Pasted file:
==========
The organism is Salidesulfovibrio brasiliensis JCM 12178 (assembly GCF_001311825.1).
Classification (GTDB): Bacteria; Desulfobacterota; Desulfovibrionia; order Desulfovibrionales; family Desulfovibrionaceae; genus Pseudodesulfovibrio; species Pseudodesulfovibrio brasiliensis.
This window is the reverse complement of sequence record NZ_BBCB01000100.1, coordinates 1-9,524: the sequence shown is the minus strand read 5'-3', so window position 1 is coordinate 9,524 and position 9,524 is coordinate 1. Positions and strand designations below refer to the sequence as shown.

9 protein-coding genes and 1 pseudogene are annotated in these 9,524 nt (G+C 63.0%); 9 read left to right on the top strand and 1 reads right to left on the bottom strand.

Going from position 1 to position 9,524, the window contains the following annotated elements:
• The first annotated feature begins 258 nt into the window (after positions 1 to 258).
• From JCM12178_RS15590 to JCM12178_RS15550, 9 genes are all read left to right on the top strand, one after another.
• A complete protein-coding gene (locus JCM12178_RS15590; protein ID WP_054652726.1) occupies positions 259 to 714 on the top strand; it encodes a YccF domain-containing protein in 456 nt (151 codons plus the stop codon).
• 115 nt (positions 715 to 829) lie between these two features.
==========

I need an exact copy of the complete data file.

The organism is Salidesulfovibrio brasiliensis JCM 12178 (assembly GCF_001311825.1).
Classification (GTDB): Bacteria; Desulfobacterota; Desulfovibrionia; order Desulfovibrionales; family Desulfovibrionaceae; genus Pseudodesulfovibrio; species Pseudodesulfovibrio brasiliensis.
This window is the reverse complement of sequence record NZ_BBCB01000100.1, coordinates 1-9,524: the sequence shown is the minus strand read 5'-3', so window position 1 is coordinate 9,524 and position 9,524 is coordinate 1. Positions and strand designations below refer to the sequence as shown.

9 protein-coding genes and 1 pseudogene are annotated in these 9,524 nt (G+C 63.0%); 9 read left to right on the top strand and 1 reads right to left on the bottom strand.

Going from position 1 to position 9,524, the window contains the following annotated elements:
• The first annotated feature begins 258 nt into the window (after positions 1 to 258).
• From JCM12178_RS15590 to JCM12178_RS15550, 9 genes are all read left to right on the top strand, one after another.
• A complete protein-coding gene (locus JCM12178_RS15590; protein ID WP_054652726.1) occupies positions 259 to 714 on the top strand; it encodes a YccF domain-containing protein in 456 nt (151 codons plus the stop codon).
• 115 nt (positions 715 to 829) lie between these two features.